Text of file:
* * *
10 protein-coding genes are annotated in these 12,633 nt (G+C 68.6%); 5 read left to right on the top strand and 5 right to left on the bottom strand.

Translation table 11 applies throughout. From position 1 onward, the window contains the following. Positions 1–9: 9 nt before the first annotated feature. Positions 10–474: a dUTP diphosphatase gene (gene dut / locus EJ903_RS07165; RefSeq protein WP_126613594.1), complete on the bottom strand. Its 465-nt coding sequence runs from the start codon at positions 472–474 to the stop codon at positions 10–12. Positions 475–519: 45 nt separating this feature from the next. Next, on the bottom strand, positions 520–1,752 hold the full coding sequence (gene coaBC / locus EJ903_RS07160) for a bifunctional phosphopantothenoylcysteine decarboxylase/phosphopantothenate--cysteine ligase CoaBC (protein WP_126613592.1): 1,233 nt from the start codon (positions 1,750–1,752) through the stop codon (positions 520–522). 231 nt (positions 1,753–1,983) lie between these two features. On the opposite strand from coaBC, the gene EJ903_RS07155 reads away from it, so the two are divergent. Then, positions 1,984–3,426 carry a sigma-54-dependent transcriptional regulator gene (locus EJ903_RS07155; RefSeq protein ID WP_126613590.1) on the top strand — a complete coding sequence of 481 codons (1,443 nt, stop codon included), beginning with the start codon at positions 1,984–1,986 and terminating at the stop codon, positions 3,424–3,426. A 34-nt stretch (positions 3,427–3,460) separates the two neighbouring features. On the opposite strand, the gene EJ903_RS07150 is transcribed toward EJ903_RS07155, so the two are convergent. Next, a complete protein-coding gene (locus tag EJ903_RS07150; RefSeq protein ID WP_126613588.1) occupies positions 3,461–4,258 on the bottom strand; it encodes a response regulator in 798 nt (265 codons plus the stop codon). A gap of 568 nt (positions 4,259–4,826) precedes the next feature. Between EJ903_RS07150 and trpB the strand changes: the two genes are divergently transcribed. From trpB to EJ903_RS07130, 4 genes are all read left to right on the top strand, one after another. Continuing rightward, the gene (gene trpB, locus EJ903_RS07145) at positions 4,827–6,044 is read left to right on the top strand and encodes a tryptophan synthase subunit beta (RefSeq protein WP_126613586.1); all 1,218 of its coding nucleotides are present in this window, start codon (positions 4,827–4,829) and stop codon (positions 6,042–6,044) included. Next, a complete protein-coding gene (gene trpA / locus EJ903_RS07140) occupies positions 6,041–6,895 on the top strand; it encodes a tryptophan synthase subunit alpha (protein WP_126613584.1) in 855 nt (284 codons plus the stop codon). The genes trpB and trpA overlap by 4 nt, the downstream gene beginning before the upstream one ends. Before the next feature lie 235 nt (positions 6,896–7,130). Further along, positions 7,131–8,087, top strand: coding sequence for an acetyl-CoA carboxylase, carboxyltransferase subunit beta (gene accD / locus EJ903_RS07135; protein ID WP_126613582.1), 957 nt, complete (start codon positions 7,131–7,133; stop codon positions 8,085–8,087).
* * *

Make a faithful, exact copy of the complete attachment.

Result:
10 protein-coding genes are annotated in these 12,633 nt (G+C 68.6%); 5 read left to right on the top strand and 5 right to left on the bottom strand.

Translation table 11 applies throughout. From position 1 onward, the window contains the following. Positions 1–9: 9 nt before the first annotated feature. Positions 10–474: a dUTP diphosphatase gene (gene dut / locus EJ903_RS07165; RefSeq protein WP_126613594.1), complete on the bottom strand. Its 465-nt coding sequence runs from the start codon at positions 472–474 to the stop codon at positions 10–12. Positions 475–519: 45 nt separating this feature from the next. Next, on the bottom strand, positions 520–1,752 hold the full coding sequence (gene coaBC / locus EJ903_RS07160) for a bifunctional phosphopantothenoylcysteine decarboxylase/phosphopantothenate--cysteine ligase CoaBC (protein WP_126613592.1): 1,233 nt from the start codon (positions 1,750–1,752) through the stop codon (positions 520–522). 231 nt (positions 1,753–1,983) lie between these two features. On the opposite strand from coaBC, the gene EJ903_RS07155 reads away from it, so the two are divergent. Then, positions 1,984–3,426 carry a sigma-54-dependent transcriptional regulator gene (locus EJ903_RS07155; RefSeq protein ID WP_126613590.1) on the top strand — a complete coding sequence of 481 codons (1,443 nt, stop codon included), beginning with the start codon at positions 1,984–1,986 and terminating at the stop codon, positions 3,424–3,426. A 34-nt stretch (positions 3,427–3,460) separates the two neighbouring features. On the opposite strand, the gene EJ903_RS07150 is transcribed toward EJ903_RS07155, so the two are convergent. Next, a complete protein-coding gene (locus tag EJ903_RS07150; RefSeq protein ID WP_126613588.1) occupies positions 3,461–4,258 on the bottom strand; it encodes a response regulator in 798 nt (265 codons plus the stop codon). A gap of 568 nt (positions 4,259–4,826) precedes the next feature. Between EJ903_RS07150 and trpB the strand changes: the two genes are divergently transcribed. From trpB to EJ903_RS07130, 4 genes are all read left to right on the top strand, one after another. Continuing rightward, the gene (gene trpB, locus EJ903_RS07145) at positions 4,827–6,044 is read left to right on the top strand and encodes a tryptophan synthase subunit beta (RefSeq protein WP_126613586.1); all 1,218 of its coding nucleotides are present in this window, start codon (positions 4,827–4,829) and stop codon (positions 6,042–6,044) included. Next, a complete protein-coding gene (gene trpA / locus EJ903_RS07140) occupies positions 6,041–6,895 on the top strand; it encodes a tryptophan synthase subunit alpha (protein WP_126613584.1) in 855 nt (284 codons plus the stop codon). The genes trpB and trpA overlap by 4 nt, the downstream gene beginning before the upstream one ends. Before the next feature lie 235 nt (positions 6,896–7,130). Further along, positions 7,131–8,087, top strand: coding sequence for an acetyl-CoA carboxylase, carboxyltransferase subunit beta (gene accD / locus EJ903_RS07135; protein ID WP_126613582.1), 957 nt, complete (start codon positions 7,131–7,133; stop codon positions 8,085–8,087).